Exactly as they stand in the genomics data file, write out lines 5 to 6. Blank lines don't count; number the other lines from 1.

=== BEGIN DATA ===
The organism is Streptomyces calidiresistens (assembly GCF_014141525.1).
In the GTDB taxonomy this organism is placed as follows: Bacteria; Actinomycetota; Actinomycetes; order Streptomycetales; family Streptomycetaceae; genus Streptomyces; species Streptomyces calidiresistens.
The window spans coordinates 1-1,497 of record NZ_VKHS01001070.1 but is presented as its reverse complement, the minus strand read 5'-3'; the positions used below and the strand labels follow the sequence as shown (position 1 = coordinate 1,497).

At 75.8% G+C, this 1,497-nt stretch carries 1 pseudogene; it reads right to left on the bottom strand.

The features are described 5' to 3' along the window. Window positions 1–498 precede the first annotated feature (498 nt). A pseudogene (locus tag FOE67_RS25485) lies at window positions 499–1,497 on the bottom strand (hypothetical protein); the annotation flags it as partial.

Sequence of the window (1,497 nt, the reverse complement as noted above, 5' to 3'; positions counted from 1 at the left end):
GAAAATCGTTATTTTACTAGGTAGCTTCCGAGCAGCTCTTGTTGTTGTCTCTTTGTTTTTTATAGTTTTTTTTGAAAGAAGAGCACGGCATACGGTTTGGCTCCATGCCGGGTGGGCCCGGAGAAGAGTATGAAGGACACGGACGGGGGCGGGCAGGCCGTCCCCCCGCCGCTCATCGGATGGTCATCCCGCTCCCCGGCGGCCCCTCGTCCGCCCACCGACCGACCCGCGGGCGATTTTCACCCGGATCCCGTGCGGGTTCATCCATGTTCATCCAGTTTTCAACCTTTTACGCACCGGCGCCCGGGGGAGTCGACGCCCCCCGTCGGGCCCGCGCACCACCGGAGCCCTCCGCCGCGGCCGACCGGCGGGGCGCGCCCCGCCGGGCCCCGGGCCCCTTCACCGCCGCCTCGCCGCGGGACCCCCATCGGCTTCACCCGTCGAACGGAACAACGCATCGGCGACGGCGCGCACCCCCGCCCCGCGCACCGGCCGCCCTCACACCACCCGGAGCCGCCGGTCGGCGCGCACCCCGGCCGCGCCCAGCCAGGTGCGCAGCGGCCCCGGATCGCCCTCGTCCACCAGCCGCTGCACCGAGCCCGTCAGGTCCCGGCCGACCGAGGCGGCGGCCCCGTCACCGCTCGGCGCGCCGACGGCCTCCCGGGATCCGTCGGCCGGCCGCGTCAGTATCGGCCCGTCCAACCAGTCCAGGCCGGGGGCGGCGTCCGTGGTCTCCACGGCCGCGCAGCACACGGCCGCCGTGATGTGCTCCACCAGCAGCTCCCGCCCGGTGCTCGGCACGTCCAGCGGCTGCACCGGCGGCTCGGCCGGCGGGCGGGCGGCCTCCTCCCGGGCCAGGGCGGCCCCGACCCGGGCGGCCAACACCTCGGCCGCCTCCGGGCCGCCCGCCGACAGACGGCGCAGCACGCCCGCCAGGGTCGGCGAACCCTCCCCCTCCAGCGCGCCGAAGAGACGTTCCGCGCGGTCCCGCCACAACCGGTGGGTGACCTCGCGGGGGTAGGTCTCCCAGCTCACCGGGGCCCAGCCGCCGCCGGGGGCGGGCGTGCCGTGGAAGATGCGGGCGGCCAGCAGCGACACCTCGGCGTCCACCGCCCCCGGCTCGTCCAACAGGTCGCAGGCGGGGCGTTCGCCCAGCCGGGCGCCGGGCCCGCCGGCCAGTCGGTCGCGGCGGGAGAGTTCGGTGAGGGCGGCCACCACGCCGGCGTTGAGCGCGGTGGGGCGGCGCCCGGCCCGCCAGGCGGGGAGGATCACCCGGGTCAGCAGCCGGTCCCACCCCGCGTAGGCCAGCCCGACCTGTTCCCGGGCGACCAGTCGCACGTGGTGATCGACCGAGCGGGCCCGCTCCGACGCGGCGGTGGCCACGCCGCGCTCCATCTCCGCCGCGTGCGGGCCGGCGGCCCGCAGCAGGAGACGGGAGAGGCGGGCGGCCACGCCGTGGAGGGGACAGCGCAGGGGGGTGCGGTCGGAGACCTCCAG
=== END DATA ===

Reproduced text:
The features are described 5' to 3' along the window. Window positions 1–498 precede the first annotated feature (498 nt). A pseudogene (locus tag FOE67_RS25485) lies at window positions 499–1,497 on the bottom strand (hypothetical protein); the annotation flags it as partial.

Sequence of the window (1,497 nt, the reverse complement as noted above, 5' to 3'; positions counted from 1 at the left end):